Well, when it comes to parenting, that means the law must accomplish what biology prohibits, and that is making two adults of the same sex parents of a child. This idea … of, for example, the wife of a woman who gives birth to a child must then adopt that child they feel is discriminatory.

That means that we have to introduce a new standard of parenthood, not a biological basis, not an adoptive basis, but rather an intent basis of parenthood.

I intend to parent this child, therefore I should be able to leave the hospital with them, right? I intend to parent this child, therefore I should have parental rights to them.

So, we spend some time in Chapter 4 of the book talking about how dangerous that is because many of these adults, most of these adults who are acquiring children through reproductive technologies, they’re not going through any of the background checks or screenings that adoptive parents have to undergo.

And we contrast these two nonbiological relationships in Chapter 9, where we talk about adoption and how adoption is an institution centered around the rights and needs of children and where reproductive technologies are a marketplace that are centered around the desires of adults.

So this intent-based parenting in essence says, if you’ve got the money to acquire sperm, egg, and womb, you can become the parents of a child, even if you are not biologically related. And there is no amount of screening ahead of time or post-placement supervision afterward.

It really is the closest thing that we’ve seen to the buying and selling of humans since we abolished slavery in the Civil War. And that’s how many of these children themselves feel, is that this is a form of child and human trafficking.

Allen: We are talking with Katy Faust, co-author of the new book “Them Before Us: Why We Need a Global Children’s Rights Movement.”

Katy, as you began really diving deep into the research, into looking at what the data shows, I want to ask you, from a psychology perspective, from a data and statistics perspective, what were some of those things that really stood out to you in your research?

Faust: Well, we break down these stories, … what we call desire-based losses. So we’ve been familiar with mother-father loss. Our species has experienced mother-father loss since the beginning of time, oftentimes on a mass scale.

Due to war, for example, you’ll have generations of fatherless kids. We used to have mother loss during childbirth much more routinely. Thanks to modern warfare and modern medicine, we don’t see as much parental loss due to tragedy.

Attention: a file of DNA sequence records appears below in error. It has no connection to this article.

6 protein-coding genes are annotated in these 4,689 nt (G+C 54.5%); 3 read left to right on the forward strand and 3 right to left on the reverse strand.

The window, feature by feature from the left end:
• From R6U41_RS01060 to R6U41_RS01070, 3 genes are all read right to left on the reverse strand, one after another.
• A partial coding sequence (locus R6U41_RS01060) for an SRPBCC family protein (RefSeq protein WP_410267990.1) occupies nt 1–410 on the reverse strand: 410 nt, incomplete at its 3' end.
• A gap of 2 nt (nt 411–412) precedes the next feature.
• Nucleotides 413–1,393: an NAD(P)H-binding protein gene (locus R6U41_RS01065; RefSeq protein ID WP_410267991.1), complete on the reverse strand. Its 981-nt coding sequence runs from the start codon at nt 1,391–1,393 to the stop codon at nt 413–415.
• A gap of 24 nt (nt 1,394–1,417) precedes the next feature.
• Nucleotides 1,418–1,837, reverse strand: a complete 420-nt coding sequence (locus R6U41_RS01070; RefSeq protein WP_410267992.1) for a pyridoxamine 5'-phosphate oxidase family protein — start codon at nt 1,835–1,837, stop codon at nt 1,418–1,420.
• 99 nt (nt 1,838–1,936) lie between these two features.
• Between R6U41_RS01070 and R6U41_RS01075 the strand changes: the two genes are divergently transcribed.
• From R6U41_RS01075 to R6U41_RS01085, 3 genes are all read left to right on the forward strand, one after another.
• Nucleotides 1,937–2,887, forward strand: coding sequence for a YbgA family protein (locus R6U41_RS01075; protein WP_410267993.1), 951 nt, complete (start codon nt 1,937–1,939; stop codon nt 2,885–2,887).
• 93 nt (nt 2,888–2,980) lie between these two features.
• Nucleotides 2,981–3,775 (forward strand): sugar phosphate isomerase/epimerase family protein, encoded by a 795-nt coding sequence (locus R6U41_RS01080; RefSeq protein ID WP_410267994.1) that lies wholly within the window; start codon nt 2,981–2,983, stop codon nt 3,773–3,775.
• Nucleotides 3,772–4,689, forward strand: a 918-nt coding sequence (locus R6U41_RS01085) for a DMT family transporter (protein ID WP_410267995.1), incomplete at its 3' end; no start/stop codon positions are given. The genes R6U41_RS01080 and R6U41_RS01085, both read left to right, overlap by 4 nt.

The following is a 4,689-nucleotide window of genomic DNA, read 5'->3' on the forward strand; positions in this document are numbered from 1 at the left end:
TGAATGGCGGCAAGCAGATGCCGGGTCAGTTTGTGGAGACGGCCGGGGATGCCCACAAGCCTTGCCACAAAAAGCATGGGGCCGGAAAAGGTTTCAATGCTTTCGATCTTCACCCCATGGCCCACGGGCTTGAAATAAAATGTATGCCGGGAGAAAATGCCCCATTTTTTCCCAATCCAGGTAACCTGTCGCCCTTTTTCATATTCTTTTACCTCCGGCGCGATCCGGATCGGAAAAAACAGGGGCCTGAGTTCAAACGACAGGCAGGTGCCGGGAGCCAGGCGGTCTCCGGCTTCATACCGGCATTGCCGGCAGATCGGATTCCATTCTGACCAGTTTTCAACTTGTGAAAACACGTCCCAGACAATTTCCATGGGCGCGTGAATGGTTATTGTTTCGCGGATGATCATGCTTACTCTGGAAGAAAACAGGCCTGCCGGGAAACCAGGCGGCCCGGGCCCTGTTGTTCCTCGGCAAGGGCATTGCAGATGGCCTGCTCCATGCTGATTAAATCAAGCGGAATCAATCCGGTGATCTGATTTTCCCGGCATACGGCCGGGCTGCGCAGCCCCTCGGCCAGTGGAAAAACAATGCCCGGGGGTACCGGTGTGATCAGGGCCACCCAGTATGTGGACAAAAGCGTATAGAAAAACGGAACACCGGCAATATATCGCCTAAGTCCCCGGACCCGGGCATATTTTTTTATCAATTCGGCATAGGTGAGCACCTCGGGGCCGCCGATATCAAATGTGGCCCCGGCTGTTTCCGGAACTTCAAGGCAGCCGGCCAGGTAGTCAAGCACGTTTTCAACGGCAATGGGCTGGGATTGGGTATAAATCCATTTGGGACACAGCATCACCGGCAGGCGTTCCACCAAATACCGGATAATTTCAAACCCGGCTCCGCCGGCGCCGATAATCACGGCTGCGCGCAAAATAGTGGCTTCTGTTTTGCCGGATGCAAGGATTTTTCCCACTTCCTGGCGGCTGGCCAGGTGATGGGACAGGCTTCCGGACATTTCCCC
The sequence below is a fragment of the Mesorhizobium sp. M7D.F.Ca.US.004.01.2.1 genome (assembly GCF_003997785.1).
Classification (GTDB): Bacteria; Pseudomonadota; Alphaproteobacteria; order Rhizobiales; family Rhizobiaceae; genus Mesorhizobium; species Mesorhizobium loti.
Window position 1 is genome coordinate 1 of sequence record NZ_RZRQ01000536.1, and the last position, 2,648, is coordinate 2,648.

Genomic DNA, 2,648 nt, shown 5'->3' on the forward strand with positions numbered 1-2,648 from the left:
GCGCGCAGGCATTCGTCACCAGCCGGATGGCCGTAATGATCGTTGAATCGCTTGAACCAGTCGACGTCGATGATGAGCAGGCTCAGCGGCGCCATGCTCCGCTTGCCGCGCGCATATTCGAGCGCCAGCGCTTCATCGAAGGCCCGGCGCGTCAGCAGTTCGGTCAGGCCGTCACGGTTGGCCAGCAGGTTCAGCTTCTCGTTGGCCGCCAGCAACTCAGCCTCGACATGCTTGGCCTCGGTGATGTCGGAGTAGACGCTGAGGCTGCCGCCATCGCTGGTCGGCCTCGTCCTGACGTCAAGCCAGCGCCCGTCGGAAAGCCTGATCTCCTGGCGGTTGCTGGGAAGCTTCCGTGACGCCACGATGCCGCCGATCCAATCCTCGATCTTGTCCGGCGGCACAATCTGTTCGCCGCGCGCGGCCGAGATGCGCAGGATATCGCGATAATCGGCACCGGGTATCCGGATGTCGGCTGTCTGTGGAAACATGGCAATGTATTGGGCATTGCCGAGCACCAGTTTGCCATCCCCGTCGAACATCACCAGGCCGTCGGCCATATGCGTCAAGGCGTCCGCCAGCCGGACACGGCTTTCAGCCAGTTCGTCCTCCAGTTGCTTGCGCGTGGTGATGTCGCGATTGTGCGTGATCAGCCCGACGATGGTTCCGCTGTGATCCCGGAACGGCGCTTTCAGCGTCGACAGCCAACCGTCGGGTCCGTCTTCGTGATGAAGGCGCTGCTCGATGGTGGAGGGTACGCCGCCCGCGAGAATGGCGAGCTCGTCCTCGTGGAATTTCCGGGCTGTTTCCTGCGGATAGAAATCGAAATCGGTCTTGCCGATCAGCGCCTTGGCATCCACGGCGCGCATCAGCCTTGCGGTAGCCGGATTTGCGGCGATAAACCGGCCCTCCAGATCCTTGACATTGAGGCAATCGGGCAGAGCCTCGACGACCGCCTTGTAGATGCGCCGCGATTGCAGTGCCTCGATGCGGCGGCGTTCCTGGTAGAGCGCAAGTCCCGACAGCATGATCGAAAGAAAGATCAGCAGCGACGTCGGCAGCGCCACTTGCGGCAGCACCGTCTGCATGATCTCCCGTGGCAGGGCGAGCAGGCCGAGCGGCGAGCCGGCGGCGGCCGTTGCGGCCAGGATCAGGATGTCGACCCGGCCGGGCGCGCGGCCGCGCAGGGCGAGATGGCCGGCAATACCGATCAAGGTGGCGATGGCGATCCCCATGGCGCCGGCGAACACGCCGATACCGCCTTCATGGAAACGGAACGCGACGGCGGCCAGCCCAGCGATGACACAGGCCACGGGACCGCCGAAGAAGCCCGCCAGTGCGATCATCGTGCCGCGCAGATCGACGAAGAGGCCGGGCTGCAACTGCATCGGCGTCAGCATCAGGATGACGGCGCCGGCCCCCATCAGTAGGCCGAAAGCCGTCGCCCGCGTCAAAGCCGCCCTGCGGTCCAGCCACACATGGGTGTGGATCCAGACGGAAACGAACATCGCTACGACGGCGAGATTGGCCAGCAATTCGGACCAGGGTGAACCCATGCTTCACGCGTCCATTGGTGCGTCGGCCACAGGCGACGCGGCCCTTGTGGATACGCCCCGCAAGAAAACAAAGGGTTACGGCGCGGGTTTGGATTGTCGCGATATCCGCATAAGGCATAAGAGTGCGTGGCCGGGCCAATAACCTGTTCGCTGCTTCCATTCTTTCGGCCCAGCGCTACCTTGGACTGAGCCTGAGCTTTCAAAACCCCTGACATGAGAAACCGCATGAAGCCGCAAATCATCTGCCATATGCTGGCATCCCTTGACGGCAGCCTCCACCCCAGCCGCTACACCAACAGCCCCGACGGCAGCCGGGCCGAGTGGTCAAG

Now, parental loss is taking place on the most part because this is what adults want. It is they’re prioritizing their own desire to escape a marriage that they are unhappy with, or to become a single mother by choice, or for two men to become parents through surrogacy, or to have an open marriage, or whatever it is.

Now, children’s right to their own mother and father are not taking place through tragedy. They’re taking place intentionally, and often in the name of progress.

So we categorize these desire-based losses in three different groups. The first one is children of divorce. The second one is children with LGBT parents. And the third one is children created through reproductive technologies.

Each of those categories has their own kind of distinct flavor of struggle and pain, but what is fascinating to me is that all of them share one similarity. And that is that, when children lose their mother or father because adult desire was prioritized above their rights to be known and loved by the two people responsible for their existence, a strange dynamic takes place.

And that is that typically we would expect that adults, we should expect that adults are the mature person in the relationship, that they are going to be sacrificial, accommodating, understanding. I mean, they are the ones with the fully formed prefrontal cortex. They are the ones that have the volition. They’re the ones that are making the choices, right?

So we should expect that the adults are going to do the hard things and be understanding, accommodating, and sacrificing for the sake of their kids.

But in all of these scenarios—whether it’s the child conceived through sperm donation, whether it is the child whose parent transitions, whether it’s the child who’s raised by two women, whether it’s the child who has to deal with the fallout of a no-fault divorce and the ongoing transition and instability that almost always goes along with divorce—all of these kids have to act like the adult.

All of these kids are expected to be understanding, supportive, and accommodating of their parents, and often to endorse the choices that their parents are making.

What I find fascinating is in all of these desire-based losses, the kid has to act like the adult and the parent gets to act like the child.